deterministic destructors,  arbitrary copy constructors, and optional
 lack of default constructor.

constructors cannot execute code. This is a limitation that we might need to address, although it has some advantages.

operator can't do.

C++'s model.

This means that structs cannot hold on external resources, ever: struct RAII {...} var a = RAII("foo"); var b = RAII("bar"); a = b; // you just leaked a and corrupted b

You may be making a confusion between assignment and copy construction. Andrei
Jul 26 2009
parent reply Sergey Gromov <snake.scaly gmail.com> writes:
Sun, 26 Jul 2009 21:23:35 -0500, Andrei Alexandrescu wrote:

 Sergey Gromov wrote:
 Fri, 24 Jul 2009 16:58:50 -0500, Andrei Alexandrescu wrote:
 
 deterministic destructors,  arbitrary copy constructors, and optional
 lack of default constructor.

constructors cannot execute code. This is a limitation that we might need to address, although it has some advantages.

operator can't do.

C++'s model.

This means that structs cannot hold on external resources, ever: struct RAII {...} var a = RAII("foo"); var b = RAII("bar"); a = b; // you just leaked a and corrupted b

You may be making a confusion between assignment and copy construction.

Sure I'm confusing them, silly me. The only thing copy-construction is useful for is implementing move semantics, think std::auto_ptr. Seems like everything else can be done in post-blit. The inability to overload opAssign(typeof(this)) is a blocker for robust RAII though.
Jul 27 2009
parent Rainer Deyke <rainerd eldwood.com> writes:
Sergey Gromov wrote:
 The only thing copy-construction is useful for is implementing move
 semantics, think std::auto_ptr.  Seems like everything else can be done
 in post-blit.

The "linked list" implementation of smart pointers also requires a copy constructor. It's (arguably) not a very good design, but it is a valid design.
 The inability to overload opAssign(typeof(this)) is a blocker for robust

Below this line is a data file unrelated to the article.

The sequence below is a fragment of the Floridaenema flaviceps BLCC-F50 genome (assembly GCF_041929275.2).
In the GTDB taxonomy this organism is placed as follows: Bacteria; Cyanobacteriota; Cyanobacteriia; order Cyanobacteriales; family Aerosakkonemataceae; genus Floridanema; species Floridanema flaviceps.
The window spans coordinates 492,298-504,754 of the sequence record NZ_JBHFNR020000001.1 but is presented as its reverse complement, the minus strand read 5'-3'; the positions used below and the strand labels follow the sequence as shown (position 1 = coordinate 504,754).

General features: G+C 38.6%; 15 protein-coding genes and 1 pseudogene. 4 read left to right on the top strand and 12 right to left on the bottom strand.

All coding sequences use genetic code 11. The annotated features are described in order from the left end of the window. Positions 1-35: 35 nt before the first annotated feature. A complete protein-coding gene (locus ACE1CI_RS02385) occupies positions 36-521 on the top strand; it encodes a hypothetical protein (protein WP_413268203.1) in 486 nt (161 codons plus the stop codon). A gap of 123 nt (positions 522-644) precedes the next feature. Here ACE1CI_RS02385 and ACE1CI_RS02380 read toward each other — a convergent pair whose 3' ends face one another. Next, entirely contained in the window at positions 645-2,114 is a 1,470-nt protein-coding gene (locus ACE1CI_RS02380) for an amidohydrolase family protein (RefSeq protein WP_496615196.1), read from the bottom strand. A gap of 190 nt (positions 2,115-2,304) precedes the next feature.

RAII though.

Yes. -- Rainer Deyke - rainerd eldwood.com
Jul 27 2009
prev sibling parent Walter Bright <newshound1 digitalmars.com> writes:
Rainer Deyke wrote:
 1. C++'s object model, complete with polymorphic value types,
 deterministic destructors, arbitrary copy constructors, and optional
 lack of default constructor.  D's structs come close, but I think the
 class/struct split hurts D more than it helps.  And, yes, C++ has a lot
 of room for improvement here.

I'm with Andrei in saying that polymorphic value types are a very bad idea. I've never seen a use case for them that wasn't a mistake.
Jul 23 2009
prev sibling next sibling parent "Nick Sabalausky" <a a.a> writes:
"Rainer Deyke" <rainerd eldwood.com> wrote in message 
news:h49153$2pbq$1 digitalmars.com...
 Walter Bright wrote:
 My experience with C++ people sticking with it is they are so used to
 the problems they no longer see them. To me it's like the mess in one's
 house. One doesn't notice it until going on a vacation (i.e. learning a
 another language), having one's hotel room cleaned every day, then
 coming home and suddenly seeing how untidy it is <g>.

I want to throw these words back at you, because my first impression of D was "the bastard child of C++ and Java, with a random assortment of new features thrown in without rhyme or reason". D is many things, but a simple and elegant language it is not. (This is not a major problem to me, really. I can live with messy languages. I can live with C++. But to think that D is a massive improvement in this area requires a special sort of perspective.)

D is certainly a bit messy compared to many languages, but I have a very difficult time imagining how it could be considered messy in comparison to C++. C++ has decades of accumulated cruft from trying to cram in usable-but-clumbsy new features around piles of backwards-compatible anachronisms. The mess in D barely begins until a level that's far beyond where C++ takes you before getting messy. And this cannot be a result of me having become more accustomed to D than C++ - I've considered C++ the messiest non-dead language I know of since before I came across D, and even since the last time I was using C++ as my primary language.
Jul 23 2009
prev sibling parent reply sclytrack <sclytrack pi.be> writes:
== Quote from Rainer Deyke (rainerd eldwood.com)'s article
 Walter Bright wrote:
 My experience with C++ people sticking with it is they are so used to
 the problems they no longer see them. To me it's like the mess in one's


My experience with D people sticking with it is ... Not knowing that it can be done easier in another language is a bliss.
 house. One doesn't notice it until going on a vacation (i.e. learning a
 another language), having one's hotel room cleaned every day, then
 coming home and suddenly seeing how untidy it is <g>.

D was "the bastard child of C++ and Java, with a random assortment of